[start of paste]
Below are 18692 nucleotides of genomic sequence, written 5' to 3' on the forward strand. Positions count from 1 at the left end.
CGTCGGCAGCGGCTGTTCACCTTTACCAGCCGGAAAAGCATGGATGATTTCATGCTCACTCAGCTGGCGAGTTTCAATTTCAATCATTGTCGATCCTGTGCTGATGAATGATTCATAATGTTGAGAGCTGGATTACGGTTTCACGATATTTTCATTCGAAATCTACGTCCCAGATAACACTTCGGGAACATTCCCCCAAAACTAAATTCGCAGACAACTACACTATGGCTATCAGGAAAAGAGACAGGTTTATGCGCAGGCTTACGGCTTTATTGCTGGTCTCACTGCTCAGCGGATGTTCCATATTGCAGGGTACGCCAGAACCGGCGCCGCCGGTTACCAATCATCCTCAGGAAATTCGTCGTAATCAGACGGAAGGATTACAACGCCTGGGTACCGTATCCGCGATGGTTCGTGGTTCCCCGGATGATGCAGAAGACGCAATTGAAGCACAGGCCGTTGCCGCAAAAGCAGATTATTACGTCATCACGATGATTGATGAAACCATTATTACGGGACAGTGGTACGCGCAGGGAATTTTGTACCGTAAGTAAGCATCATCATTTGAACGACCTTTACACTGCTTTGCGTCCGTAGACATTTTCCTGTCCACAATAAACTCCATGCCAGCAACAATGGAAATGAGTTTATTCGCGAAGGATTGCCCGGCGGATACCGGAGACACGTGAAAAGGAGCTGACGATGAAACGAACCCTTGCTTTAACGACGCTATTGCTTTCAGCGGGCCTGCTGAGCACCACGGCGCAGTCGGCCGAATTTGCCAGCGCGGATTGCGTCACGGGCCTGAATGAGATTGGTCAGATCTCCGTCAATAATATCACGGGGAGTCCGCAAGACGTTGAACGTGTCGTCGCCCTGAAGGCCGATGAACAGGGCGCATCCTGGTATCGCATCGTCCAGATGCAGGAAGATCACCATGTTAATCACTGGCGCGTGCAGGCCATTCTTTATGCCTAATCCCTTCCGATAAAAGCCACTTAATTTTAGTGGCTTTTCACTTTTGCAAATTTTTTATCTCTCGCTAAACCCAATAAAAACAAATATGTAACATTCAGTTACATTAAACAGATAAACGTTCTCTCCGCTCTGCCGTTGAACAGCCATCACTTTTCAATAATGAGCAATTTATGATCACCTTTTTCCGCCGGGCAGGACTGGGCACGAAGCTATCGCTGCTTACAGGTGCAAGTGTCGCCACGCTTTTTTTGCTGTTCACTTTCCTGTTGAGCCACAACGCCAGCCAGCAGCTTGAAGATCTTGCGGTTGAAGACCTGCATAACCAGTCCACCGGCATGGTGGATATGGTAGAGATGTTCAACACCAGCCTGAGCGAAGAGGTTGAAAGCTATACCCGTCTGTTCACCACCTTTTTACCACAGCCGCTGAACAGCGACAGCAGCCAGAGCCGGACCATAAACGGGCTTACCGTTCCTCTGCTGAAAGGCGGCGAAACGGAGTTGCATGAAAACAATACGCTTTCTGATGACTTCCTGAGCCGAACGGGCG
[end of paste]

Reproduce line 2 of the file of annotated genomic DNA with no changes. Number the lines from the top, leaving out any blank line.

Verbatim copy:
CGTCGGCAGCGGCTGTTCACCTTTACCAGCCGGAAAAGCATGGATGATTTCATGCTCACTCAGCTGGCGAGTTTCAATTTCAATCATTGTCGATCCTGTGCTGATGAATGATTCATAATGTTGAGAGCTGGATTACGGTTTCACGATATTTTCATTCGAAATCTACGTCCCAGATAACACTTCGGGAACATTCCCCCAAAACTAAATTCGCAGACAACTACACTATGGCTATCAGGAAAAGAGACAGGTTTATGCGCAGGCTTACGGCTTTATTGCTGGTCTCACTGCTCAGCGGATGTTCCATATTGCAGGGTACGCCAGAACCGGCGCCGCCGGTTACCAATCATCCTCAGGAAATTCGTCGTAATCAGACGGAAGGATTACAACGCCTGGGTACCGTATCCGCGATGGTTCGTGGTTCCCCGGATGATGCAGAAGACGCAATTGAAGCACAGGCCGTTGCCGCAAAAGCAGATTATTACGTCATCACGATGATTGATGAAACCATTATTACGGGACAGTGGTACGCGCAGGGAATTTTGTACCGTAAGTAAGCATCATCATTTGAACGACCTTTACACTGCTTTGCGTCCGTAGACATTTTCCTGTCCACAATAAACTCCATGCCAGCAACAATGGAAATGAGTTTATTCGCGAAGGATTGCCCGGCGGATACCGGAGACACGTGAAAAGGAGCTGACGATGAAACGAACCCTTGCTTTAACGACGCTATTGCTTTCAGCGGGCCTGCTGAGCACCACGGCGCAGTCGGCCGAATTTGCCAGCGCGGATTGCGTCACGGGCCTGAATGAGATTGGTCAGATCTCCGTCAATAATATCACGGGGAGTCCGCAAGACGTTGAACGTGTCGTCGCCCTGAAGGCCGATGAACAGGGCGCATCCTGGTATCGCATCGTCCAGATGCAGGAAGATCACCATGTTAATCACTGGCGCGTGCAGGCCATTCTTTATGCCTAATCCCTTCCGATAAAAGCCACTTAATTTTAGTGGCTTTTCACTTTTGCAAATTTTTTATCTCTCGCTAAACCCAATAAAAACAAATATGTAACATTCAGTTACATTAAACAGATAAACGTTCTCTCCGCTCTGCCGTTGAACAGCCATCACTTTTCAATAATGAGCAATTTATGATCACCTTTTTCCGCCGGGCAGGACTGGGCACGAAGCTATCGCTGCTTACAGGTGCAAGTGTCGCCACGCTTTTTTTGCTGTTCACTTTCCTGTTGAGCCACAACGCCAGCCAGCAGCTTGAAGATCTTGCGGTTGAAGACCTGCATAACCAGTCCACCGGCATGGTGGATATGGTAGAGATGTTCAACACCAGCCTGAGCGAAGAGGTTGAAAGCTATACCCGTCTGTTCACCACCTTTTTACCACAGCCGCTGAACAGCGACAGCAGCCAGAGCCGGACCATAAACGGGCTTACCGTTCCTCTGCTGAAAGGCGGCGAAACGGAGTTGCATGAAAACAATACGCTTTCTGATGACTTCCTGAGCCGAACGGGCG